OS X VPN vuln; XSS from unexpected places; some ramblings on storage

Published: 2005-05-04
Last Updated: 2005-05-05 07:10:41 UTC
by George Bakos (Version: 1)
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MacOS X vpnd vulnerability disclosed

A local buffer overflow vulnerability in Apple MacOS X was disclosed on he vulnwatch mailing list today. The vpn demon, suid by default, can reportedly be exploited to execute arbitrary code by a local nonprivileged user.
CVE ID CAN-2005-1343 has been assigned to this. Apple Security Update 2005-005 fixes this and other issues. http://docs.info.apple.com/article.html?artnum=301528

XSS from unexpected places

A friend of the ISC passed along an email discussing code insertion showing up in whois records. Whois servers maintain contact information for registered domains and ip address allocations. Through the use of '<script>' tags, code can be executed by browsers when viewing those records.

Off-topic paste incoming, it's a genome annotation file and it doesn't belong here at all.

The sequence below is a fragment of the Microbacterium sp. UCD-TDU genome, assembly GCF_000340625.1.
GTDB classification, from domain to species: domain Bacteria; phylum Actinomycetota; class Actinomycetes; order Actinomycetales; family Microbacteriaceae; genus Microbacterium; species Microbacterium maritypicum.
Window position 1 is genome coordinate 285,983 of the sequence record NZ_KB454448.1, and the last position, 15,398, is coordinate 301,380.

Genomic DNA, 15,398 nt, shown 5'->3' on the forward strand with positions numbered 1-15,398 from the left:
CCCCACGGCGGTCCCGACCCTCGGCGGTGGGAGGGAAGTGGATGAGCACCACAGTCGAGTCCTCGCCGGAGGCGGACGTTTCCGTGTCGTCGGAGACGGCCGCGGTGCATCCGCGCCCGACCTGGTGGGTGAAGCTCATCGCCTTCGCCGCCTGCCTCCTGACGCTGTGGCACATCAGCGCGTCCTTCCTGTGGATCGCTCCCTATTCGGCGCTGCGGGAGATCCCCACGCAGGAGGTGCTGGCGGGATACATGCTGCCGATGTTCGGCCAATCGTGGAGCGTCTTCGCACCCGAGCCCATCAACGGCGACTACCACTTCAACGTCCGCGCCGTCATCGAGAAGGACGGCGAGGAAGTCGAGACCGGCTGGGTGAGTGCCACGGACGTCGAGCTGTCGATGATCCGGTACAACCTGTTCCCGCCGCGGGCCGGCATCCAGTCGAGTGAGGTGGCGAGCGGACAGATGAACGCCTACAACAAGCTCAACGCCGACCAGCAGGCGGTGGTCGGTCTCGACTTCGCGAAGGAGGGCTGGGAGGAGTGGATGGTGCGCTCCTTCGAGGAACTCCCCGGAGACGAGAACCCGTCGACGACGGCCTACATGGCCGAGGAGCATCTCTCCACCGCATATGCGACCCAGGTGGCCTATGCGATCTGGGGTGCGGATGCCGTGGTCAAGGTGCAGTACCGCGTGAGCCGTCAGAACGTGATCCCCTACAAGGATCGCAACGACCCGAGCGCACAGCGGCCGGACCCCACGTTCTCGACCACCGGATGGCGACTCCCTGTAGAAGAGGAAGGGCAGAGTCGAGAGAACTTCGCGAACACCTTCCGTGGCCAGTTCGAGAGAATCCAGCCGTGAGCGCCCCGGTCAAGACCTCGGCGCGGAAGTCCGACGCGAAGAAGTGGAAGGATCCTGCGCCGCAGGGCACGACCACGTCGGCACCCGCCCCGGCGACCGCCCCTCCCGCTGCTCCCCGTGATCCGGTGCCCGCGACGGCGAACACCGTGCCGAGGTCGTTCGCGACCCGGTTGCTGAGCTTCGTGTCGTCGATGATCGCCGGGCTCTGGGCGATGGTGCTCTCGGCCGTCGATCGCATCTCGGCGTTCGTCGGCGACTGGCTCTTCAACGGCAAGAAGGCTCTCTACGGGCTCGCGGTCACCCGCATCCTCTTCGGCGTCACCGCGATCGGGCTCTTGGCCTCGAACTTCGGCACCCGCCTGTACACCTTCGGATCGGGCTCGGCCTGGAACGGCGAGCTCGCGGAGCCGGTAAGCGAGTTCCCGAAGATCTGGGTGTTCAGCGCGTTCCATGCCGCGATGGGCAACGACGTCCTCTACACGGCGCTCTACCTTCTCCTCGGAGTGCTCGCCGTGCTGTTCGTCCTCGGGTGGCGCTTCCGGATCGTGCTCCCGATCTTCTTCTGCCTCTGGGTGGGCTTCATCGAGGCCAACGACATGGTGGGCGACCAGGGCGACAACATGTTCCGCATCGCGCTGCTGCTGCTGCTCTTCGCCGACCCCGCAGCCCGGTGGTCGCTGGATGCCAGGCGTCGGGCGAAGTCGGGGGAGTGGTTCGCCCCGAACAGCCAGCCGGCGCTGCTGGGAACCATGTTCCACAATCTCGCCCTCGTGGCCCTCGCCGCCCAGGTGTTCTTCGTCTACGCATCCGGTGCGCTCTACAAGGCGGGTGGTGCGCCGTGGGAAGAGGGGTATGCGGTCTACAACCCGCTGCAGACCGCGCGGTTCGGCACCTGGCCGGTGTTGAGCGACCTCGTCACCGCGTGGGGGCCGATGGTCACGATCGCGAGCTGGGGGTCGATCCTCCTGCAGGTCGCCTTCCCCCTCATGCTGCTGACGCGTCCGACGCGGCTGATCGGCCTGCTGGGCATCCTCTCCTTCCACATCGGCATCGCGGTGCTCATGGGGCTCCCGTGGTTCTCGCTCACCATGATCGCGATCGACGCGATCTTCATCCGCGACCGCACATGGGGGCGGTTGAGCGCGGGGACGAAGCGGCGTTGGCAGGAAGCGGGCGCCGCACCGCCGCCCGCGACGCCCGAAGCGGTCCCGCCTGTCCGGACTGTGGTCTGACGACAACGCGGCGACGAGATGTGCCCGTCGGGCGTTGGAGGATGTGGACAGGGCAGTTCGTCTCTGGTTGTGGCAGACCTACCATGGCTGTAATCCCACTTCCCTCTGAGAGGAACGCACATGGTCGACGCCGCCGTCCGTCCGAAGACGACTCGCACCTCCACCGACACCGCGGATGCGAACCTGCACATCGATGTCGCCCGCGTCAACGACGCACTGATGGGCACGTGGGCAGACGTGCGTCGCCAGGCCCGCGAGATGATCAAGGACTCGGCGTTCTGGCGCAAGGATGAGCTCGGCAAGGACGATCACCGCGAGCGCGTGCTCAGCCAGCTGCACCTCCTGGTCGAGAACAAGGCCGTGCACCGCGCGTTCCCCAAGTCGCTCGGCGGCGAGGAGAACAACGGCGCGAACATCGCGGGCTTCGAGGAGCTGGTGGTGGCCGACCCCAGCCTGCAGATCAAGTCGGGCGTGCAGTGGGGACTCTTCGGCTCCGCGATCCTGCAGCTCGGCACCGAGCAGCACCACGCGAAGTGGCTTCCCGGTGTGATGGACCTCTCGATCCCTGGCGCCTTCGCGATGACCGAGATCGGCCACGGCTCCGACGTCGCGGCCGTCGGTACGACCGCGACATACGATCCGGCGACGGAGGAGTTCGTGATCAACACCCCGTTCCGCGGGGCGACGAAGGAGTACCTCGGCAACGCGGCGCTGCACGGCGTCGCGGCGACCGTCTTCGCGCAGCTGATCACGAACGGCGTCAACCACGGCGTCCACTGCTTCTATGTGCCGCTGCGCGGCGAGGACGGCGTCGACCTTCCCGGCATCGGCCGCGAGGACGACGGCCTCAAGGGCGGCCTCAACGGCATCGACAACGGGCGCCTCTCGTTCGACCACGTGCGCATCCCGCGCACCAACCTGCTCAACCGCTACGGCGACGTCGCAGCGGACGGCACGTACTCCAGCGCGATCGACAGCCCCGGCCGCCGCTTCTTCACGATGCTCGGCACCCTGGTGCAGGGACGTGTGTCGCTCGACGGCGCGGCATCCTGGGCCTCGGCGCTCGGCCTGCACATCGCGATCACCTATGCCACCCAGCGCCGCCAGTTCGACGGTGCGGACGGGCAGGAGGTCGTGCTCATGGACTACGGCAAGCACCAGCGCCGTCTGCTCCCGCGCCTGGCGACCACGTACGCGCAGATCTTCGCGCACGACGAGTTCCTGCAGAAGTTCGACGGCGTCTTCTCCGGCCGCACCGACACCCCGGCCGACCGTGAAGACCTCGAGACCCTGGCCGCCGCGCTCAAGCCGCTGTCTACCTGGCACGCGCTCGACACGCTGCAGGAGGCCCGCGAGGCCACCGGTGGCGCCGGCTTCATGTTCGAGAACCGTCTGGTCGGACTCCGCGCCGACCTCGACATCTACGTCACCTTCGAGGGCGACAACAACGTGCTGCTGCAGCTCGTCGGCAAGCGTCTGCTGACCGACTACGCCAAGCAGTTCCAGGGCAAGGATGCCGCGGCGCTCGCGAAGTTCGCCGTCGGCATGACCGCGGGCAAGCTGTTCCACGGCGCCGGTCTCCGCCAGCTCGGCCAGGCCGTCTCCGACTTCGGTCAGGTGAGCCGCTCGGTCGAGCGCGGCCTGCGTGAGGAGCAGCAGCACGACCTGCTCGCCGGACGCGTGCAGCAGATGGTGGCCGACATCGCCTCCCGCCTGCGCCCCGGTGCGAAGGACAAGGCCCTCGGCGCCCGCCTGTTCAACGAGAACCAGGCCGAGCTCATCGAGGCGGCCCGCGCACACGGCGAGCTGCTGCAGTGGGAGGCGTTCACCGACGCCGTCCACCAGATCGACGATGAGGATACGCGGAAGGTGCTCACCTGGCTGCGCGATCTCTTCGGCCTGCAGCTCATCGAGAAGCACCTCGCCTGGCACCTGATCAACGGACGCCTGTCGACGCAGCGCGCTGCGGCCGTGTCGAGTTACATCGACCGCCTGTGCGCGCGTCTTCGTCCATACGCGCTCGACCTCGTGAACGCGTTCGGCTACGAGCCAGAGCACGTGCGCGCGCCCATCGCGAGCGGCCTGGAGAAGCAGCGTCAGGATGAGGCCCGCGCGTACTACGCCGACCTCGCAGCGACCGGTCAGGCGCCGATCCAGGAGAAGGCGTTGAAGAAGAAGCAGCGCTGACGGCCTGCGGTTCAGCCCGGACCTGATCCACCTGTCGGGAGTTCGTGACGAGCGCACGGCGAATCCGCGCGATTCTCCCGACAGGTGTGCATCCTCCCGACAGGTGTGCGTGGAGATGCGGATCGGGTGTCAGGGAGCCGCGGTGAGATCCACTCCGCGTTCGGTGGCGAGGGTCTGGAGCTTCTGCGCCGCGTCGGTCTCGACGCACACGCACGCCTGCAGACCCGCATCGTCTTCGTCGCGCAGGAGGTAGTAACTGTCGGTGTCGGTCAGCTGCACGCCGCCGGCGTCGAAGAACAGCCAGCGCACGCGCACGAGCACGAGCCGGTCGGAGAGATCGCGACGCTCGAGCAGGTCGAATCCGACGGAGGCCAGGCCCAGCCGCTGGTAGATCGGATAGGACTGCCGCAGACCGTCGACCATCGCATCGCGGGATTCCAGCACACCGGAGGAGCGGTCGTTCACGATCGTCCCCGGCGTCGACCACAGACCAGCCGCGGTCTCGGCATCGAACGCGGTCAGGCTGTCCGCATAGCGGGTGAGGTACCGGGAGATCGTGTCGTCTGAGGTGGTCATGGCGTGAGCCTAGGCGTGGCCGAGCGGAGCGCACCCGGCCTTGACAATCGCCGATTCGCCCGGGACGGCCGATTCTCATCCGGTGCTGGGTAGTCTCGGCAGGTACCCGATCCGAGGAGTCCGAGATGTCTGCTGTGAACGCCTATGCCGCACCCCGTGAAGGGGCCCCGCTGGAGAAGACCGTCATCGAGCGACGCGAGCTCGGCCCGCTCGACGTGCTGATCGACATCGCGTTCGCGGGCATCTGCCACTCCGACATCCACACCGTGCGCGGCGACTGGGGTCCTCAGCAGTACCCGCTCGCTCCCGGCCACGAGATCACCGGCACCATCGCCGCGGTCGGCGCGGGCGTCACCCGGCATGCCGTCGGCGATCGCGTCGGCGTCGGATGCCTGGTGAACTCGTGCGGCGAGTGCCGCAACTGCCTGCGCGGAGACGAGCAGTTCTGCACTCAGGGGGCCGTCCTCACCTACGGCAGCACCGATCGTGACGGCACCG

Similar unexpected sources of code may include network traces, system logs, anything that can contain text from potentially untrusted origins. If you're using Mozilla Firefox as a browser you can use the "prefbar" extension to quickly turn on and off java/javascript/flash without navigating menus. Makes applying POLP a lot more convenient. Principle of Least Privilege.

Some ramblings on storage

Someone emailed asking for recommendations on storage of security logs data and I though this might be useful for others facing similar planning challenges -

We keep data around for three reasons: Someone important says we need
to, we are going to use the data later, or we just like having it or
are too lazy to clean it out. A major goal in any storage project
should be to get that down to the first two. Although I haven't
gathered empirical evidence to support this, I'll venture that a